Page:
Education and Geographical Mobility: The Role of the Job Surplus
CEP Discussion Papers from Centre for Economic Performance, LSE
Better-educated workers form many more long-distance job matches, and they move more quickly following local employment shocks. I argue this is a consequence of larger dispersion in wage offers, independent of geography. In a frictional market, this generates larger surpluses for workers in new matches, which can better justify the cost of moving - should the offer originate from far away. The market is then "thinner" but better integrated spatially. I motivate my hypothesis with new evidence on mobility patterns and subjective moving costs;and I test it using wage returns to local and long-distance matches over the jobs ladder.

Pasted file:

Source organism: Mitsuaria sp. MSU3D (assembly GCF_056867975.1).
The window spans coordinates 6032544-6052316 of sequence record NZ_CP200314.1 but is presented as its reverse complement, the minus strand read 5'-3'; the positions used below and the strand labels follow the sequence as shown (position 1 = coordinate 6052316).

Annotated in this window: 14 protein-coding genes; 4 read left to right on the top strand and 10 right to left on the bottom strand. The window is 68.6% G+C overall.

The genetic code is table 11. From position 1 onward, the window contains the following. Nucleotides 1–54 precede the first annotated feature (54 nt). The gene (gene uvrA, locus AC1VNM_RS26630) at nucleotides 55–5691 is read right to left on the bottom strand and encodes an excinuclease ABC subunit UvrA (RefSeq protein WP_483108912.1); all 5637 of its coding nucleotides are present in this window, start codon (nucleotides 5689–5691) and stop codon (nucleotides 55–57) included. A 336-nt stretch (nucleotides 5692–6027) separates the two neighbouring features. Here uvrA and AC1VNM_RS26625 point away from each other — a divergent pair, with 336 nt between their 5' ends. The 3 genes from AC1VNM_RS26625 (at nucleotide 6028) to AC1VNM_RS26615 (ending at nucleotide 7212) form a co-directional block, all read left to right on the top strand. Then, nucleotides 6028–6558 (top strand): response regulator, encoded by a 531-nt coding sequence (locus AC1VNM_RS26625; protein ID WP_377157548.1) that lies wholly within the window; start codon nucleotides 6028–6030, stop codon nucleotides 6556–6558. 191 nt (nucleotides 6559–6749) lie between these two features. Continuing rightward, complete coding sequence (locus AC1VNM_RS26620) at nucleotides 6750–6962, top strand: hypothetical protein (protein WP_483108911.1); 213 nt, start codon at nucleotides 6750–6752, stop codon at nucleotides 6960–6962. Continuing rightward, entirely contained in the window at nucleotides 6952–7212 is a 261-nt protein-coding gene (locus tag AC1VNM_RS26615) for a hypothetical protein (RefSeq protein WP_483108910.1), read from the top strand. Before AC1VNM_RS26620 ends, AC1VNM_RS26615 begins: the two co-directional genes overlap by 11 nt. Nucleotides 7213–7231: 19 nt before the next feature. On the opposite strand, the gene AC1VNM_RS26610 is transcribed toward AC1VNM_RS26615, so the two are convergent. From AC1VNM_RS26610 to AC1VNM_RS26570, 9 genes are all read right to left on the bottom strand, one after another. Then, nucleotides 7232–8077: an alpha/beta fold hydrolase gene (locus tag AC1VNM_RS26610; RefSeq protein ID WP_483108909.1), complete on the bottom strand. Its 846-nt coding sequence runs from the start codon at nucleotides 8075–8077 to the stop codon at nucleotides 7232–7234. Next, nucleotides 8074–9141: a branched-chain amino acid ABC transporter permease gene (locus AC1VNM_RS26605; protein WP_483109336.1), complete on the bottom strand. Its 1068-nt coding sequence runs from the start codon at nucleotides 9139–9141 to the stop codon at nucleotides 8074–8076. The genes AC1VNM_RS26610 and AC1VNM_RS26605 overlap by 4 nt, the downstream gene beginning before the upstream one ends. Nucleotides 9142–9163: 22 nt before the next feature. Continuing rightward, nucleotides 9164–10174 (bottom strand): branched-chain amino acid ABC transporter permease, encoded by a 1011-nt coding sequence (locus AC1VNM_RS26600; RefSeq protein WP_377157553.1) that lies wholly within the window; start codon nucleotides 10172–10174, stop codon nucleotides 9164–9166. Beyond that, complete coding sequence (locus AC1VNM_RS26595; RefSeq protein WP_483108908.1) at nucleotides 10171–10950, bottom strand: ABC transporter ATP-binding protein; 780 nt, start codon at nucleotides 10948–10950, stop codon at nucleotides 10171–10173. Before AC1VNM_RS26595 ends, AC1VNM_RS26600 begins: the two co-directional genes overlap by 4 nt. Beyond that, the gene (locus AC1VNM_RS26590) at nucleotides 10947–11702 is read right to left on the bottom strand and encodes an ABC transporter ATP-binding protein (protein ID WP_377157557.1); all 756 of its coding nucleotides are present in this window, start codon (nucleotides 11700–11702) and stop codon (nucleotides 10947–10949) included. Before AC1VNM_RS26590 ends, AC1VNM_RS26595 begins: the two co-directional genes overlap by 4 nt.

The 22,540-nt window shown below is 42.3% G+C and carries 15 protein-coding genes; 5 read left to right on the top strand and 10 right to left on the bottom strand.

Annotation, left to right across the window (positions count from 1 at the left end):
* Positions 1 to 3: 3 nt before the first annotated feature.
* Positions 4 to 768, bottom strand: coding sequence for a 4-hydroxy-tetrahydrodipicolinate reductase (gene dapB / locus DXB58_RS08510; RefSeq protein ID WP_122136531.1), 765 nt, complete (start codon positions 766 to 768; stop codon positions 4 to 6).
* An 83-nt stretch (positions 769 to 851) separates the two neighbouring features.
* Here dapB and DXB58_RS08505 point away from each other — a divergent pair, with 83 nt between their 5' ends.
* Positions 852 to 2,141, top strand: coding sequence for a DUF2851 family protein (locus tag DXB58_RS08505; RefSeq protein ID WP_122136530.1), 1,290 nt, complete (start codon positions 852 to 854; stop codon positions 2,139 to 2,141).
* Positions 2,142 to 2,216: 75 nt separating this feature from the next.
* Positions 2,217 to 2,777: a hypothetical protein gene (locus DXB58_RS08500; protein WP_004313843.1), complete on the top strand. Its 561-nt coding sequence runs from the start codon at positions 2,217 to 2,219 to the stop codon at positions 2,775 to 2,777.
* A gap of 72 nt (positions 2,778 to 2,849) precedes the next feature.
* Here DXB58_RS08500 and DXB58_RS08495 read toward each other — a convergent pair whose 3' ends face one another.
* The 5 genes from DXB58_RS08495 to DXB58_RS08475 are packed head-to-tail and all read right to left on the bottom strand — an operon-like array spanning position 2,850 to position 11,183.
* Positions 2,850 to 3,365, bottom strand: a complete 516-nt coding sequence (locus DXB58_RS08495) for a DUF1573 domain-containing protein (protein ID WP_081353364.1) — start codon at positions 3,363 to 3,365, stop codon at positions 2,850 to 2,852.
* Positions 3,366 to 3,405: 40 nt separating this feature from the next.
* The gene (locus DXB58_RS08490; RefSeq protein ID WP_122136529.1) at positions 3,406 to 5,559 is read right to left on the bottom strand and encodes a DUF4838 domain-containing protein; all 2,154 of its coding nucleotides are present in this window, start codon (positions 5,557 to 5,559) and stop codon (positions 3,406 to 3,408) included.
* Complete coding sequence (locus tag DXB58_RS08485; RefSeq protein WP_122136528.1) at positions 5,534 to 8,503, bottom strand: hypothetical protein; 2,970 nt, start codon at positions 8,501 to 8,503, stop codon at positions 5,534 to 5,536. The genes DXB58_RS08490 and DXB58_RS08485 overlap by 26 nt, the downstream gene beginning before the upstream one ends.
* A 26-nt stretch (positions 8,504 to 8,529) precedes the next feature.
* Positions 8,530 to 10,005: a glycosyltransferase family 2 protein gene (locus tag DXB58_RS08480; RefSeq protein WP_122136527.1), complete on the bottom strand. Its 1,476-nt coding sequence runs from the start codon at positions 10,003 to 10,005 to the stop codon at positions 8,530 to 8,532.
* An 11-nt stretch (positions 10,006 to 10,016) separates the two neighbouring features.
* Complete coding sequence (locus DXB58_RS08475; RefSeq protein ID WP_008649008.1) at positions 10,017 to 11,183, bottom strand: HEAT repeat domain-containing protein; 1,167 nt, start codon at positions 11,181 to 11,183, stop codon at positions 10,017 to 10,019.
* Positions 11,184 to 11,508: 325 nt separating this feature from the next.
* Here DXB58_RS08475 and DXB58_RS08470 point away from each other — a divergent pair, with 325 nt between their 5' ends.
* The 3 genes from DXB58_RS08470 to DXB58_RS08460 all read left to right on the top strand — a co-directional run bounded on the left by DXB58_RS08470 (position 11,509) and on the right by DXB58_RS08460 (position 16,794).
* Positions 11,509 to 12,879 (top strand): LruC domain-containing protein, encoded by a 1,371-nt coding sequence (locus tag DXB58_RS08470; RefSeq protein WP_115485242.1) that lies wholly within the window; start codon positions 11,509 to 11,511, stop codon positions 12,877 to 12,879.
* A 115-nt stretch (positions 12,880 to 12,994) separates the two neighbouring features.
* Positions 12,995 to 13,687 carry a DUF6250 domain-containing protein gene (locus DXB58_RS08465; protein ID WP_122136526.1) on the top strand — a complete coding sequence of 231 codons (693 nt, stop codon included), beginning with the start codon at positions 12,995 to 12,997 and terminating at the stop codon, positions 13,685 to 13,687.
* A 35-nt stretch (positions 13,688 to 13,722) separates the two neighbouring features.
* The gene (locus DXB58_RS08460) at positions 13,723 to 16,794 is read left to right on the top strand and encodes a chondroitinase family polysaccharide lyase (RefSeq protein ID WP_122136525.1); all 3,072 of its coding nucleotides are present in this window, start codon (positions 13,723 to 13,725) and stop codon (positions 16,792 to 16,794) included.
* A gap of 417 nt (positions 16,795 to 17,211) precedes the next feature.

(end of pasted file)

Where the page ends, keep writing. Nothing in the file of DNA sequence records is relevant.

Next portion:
Keywords: geographical mobility; job search; education (search for similar items in EconPapers)
JEL-codes: J61 J64 R23 (search for similar items in EconPapers)
New Economics Papers: this item is included in nep-geo, nep-lab, nep-mig and nep-ure
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Persistent link: https://EconPapers.repec.org/RePEc:cep:cepdps:dp1616
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